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Old February 19, 2012, 11:48 PM   #101
wayneinFL
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And yet intelligence facilitates making better judgements on likely/possible consequences than not.
A doctor I used to know in Arizona told me whenever he had people in the ER for firearms accidents, they were usually college educated people there on vacation. The less educated locals were safer. I don't think intelligence has much to do with it. A five year old can be taught that if you point the gun in an unsafe direction and pull the trigger, someone's going to be hurt. They can understand the consequences. They just don't always judge risk real well. Same thing that people do when they're driving.

Any 2nd grader can tell you to stop on red, or that the speed limit is 70, and that it's dangerous to break the law. But a lot of adults with high IQs will still take that chance when they're late for work.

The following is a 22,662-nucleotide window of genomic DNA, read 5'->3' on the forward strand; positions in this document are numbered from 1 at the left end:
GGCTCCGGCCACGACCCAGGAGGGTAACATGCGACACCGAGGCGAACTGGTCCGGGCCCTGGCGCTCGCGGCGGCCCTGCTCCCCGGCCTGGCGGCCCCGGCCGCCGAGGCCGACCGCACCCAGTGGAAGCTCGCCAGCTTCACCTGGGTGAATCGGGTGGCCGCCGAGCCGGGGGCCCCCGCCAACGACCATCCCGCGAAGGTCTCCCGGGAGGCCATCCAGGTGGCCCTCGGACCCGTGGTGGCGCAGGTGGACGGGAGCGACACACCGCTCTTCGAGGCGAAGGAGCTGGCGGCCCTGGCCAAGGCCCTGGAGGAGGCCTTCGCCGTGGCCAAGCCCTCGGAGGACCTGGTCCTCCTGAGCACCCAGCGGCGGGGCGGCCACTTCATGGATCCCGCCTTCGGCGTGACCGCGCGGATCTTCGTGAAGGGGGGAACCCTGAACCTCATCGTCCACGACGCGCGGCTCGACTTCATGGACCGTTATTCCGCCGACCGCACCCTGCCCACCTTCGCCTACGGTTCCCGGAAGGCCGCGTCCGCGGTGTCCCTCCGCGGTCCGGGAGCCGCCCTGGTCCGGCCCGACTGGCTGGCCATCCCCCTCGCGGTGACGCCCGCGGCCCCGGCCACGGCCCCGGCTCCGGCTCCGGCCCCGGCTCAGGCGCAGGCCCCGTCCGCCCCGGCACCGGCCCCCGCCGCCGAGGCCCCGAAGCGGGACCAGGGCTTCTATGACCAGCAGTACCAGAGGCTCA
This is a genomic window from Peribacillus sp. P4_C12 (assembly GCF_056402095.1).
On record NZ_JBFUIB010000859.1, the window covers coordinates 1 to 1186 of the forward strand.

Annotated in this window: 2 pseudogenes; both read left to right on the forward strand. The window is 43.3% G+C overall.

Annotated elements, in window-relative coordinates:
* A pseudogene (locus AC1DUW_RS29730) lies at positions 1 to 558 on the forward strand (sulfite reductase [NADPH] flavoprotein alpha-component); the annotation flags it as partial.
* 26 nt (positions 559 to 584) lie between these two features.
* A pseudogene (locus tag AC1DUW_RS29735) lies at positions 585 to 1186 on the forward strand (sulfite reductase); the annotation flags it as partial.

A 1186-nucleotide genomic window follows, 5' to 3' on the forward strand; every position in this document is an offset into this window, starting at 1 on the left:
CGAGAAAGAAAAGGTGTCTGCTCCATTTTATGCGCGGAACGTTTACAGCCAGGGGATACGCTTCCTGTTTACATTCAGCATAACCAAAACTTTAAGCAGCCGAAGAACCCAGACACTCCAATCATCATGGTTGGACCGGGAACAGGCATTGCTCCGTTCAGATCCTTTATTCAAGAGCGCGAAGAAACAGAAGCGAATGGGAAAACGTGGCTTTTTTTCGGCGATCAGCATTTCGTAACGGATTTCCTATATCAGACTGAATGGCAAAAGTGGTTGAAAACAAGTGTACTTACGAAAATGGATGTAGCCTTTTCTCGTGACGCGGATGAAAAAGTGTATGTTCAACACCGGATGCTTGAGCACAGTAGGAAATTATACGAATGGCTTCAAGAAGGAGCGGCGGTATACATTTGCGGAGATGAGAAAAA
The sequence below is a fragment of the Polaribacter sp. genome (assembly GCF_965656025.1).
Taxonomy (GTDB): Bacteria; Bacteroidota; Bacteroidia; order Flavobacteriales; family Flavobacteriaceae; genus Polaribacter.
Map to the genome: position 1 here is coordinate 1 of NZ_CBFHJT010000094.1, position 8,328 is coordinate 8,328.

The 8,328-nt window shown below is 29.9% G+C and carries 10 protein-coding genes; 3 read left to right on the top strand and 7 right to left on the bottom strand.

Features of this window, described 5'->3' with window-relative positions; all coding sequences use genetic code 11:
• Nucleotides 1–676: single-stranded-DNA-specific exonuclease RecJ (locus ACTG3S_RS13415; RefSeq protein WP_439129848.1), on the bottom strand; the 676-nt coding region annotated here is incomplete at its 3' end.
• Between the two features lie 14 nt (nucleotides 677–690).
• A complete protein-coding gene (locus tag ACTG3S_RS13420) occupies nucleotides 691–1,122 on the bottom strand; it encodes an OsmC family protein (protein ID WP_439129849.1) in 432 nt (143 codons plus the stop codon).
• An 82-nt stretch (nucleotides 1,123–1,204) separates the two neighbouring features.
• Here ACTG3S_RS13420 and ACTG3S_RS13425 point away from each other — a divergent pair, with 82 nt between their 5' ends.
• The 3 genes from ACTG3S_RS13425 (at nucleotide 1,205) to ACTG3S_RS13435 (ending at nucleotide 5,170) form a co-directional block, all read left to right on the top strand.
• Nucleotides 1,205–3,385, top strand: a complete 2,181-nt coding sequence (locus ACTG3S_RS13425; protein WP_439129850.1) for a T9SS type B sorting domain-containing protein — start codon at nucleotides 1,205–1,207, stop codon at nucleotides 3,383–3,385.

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Old February 19, 2012, 11:59 PM   #102
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A doctor I used to know in Arizona told me whenever he had people in the ER for firearms accidents, they were usually college educated people there on vacation. The less educated locals were safer. I don't think intelligence has much to do with it.
Your example compares education, not intelligence.

The two are not the same and indeed some less educated people may easily be much smarter than someone who went to university...

I don't want to get into a debate obout what intelligence is.